Hay on Wye accommodation
- Self Catering Apartment
- Sleeps up to 4, 2 bedrooms
- £350 to £650 per week
Modern chic, well equipped and immaculately presented. Just off Hay-on-Wye town centre, with private parking, a two bedroom, two bathroom apartment for up to 4 guests. Lift, balcony, wifi. Hay bookshops, cafes, countryside and much more on your doorstep. Distance 0.2 mile.
- Self Catering
- Sleeps up to 8, 3 bedrooms
- £508 to £698 per week
If you like to be on top of the World, this is your ideal escape. This characterful old farmhouse is at the end of a private track at an altitude of 1000ft. The views across the Welsh borderlands, into Herefordshire and beyond are unbeatable. Distance 2.7 miles.
Llangain Farmhouse and Barn
- Self Catering Accommodation
- Sleeps 2 to 12, 5 bedrooms
- £390 to £810 per week
Perched 1000ft above the Wye Valley, 3 miles from Hay-on-Wye, Llangain Farmhouse and Barn offers superb self catering accommodation with magical views. Rent with adjacent cottage to sleep up to 20. Distance 2.7 miles.
- Bed & Breakfast
- Sleeps up to 6, 3 bedrooms
- From £32 per night
Food is our speciality, and we offer Cordon Bleu evening meals. New en-suite rooms. Quiet location with stunning views. Black Mountains walking from the house. On the National Cycle Route. Distance 4.6 miles.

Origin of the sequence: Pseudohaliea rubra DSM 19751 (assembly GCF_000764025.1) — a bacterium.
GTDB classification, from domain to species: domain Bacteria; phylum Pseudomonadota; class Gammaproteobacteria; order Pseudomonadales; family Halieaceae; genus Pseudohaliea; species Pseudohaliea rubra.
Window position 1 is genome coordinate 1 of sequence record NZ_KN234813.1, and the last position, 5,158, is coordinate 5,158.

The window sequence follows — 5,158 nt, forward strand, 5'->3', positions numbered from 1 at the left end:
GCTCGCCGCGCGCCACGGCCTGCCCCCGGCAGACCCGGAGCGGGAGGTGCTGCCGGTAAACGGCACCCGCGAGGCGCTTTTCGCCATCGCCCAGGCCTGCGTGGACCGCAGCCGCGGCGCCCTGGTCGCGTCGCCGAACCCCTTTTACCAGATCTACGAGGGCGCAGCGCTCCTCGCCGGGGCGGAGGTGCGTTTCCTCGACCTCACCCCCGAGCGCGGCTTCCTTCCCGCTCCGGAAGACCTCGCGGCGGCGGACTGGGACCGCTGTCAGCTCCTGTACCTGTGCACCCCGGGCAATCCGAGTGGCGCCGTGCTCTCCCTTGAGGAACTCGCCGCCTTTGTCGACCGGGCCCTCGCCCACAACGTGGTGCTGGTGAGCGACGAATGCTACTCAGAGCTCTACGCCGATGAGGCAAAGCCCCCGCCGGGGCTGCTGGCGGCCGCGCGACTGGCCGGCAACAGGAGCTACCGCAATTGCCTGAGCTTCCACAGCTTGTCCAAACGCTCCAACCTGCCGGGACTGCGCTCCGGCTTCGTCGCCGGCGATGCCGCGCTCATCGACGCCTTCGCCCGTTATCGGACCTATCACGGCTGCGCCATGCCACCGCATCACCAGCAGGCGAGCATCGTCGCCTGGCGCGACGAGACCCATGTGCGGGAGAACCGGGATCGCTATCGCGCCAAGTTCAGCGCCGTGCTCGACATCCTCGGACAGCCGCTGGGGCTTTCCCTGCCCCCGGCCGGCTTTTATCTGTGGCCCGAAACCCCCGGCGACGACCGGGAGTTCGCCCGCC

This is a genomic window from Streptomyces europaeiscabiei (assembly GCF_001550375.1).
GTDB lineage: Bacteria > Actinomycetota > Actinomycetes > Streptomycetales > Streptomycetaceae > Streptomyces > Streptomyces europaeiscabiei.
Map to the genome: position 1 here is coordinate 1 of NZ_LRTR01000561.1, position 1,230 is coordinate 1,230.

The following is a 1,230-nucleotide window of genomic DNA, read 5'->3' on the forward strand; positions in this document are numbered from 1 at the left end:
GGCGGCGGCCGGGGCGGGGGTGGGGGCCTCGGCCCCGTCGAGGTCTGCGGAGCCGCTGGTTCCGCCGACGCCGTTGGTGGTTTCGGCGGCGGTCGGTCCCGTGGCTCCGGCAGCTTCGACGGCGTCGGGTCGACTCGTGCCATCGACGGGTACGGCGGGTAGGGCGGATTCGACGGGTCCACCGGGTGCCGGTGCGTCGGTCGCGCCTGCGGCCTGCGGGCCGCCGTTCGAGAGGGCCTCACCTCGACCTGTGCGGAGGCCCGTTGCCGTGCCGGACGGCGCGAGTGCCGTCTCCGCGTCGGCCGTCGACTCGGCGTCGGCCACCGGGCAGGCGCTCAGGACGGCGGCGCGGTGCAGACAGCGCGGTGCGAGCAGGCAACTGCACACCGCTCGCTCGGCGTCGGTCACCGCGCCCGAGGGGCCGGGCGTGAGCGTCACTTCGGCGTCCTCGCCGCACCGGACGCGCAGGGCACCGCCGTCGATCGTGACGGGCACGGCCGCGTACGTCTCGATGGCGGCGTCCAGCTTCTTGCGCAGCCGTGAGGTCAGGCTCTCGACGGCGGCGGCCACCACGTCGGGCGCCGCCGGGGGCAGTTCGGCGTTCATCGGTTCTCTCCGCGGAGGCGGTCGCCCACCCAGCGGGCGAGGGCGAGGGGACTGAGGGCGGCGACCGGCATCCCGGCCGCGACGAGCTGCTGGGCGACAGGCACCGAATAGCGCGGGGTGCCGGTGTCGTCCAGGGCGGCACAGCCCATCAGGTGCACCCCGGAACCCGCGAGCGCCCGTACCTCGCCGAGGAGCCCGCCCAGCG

The Swan at Hay
- Sleeps 1 to 34, 17 bedrooms
- £75 to £145 per night
The Swan at Hay Hotel is a delightful family-run hotel in the centre of Hay-on-Wye, the world-famous booktown. The hotel specialises in offering guests a warm welcome with its comfortable bedrooms, delicious food and excellent location. Distance 0.1 mile.
- Self Catering Accommodation
- Sleeps up to 20
- £530 to £1020
Our three 5 star cottages offer stylish, spacious accommodation in a rural setting in the tranquil Wye Valley, near Hay-on-Wye, the Black Mountains and the Brecon Beacons. Distance 3.3 miles.
- From £5 per night
Country camping and caravan site with easy mountain access, popular with Duke of Edinburgh groups. A relaxed and simple holiday for those who want to escape from it all. Toilet and shower block, chemical waste point, electric hook ups. Dogs welcome. Distance 4.4 miles.
- Self Catering Accommodation
- Sleeps up to 16, 5 bedrooms
- £650 to £1200 per week
Ten minutes from Hay-on-Wye, a detached farmhouse dating from the 16th Century surrounded by open countryside and with beautiful views. Absolute peace and quiet in an unspoilt location at the end of a private lane. Secluded but not isolated. Distance 6.0 miles.
- Self Catering Cottages
- Sleeps 2 to 30, 10 bedrooms
The ultimate holiday cottage destination. Situated in the wilderness, totally secluded, spectacular views and perfect for any occasion. Style and comfort tucked in the Black Mountains with a proper old cosy wood burning fire. Distance 6.1 miles.
The Agent's House
- B&B or Self Catering
- Sleeps 1 to 5, 2 bedrooms
- £35 to £50
Stylish and recently renovated, our high quality, self-contained suites are just 5 miles from Hay-on-Wye with their own entrances, kitchenette, en-suite shower rooms and fire for those cosy evenings in. The house is 2 minutes' walk from the village pub. Distance 3.9 miles.
Tregoyd Mountain Riding Holidays
- Riding Centre and Bunkhouse
- Sleeps up to 55